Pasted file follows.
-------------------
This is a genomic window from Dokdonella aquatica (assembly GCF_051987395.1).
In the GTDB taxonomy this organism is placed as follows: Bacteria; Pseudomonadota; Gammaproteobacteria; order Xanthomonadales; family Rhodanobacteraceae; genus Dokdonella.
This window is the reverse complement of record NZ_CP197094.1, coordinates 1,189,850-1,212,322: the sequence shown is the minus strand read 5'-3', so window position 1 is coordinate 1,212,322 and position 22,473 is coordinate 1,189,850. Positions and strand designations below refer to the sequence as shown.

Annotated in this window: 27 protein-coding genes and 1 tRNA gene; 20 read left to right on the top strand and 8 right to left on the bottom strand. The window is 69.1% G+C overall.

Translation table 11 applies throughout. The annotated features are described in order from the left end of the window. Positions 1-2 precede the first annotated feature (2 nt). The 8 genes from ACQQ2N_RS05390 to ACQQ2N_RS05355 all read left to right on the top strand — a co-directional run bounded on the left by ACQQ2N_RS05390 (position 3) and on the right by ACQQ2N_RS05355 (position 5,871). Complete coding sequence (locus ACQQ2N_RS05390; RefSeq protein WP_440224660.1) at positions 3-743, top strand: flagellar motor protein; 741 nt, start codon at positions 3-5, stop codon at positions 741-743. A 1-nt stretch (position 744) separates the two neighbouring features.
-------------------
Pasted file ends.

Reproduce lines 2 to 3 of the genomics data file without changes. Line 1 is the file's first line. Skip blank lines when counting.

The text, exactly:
In the GTDB taxonomy this organism is placed as follows: Bacteria; Pseudomonadota; Gammaproteobacteria; order Xanthomonadales; family Rhodanobacteraceae; genus Dokdonella.
This window is the reverse complement of record NZ_CP197094.1, coordinates 1,189,850-1,212,322: the sequence shown is the minus strand read 5'-3', so window position 1 is coordinate 1,212,322 and position 22,473 is coordinate 1,189,850. Positions and strand designations below refer to the sequence as shown.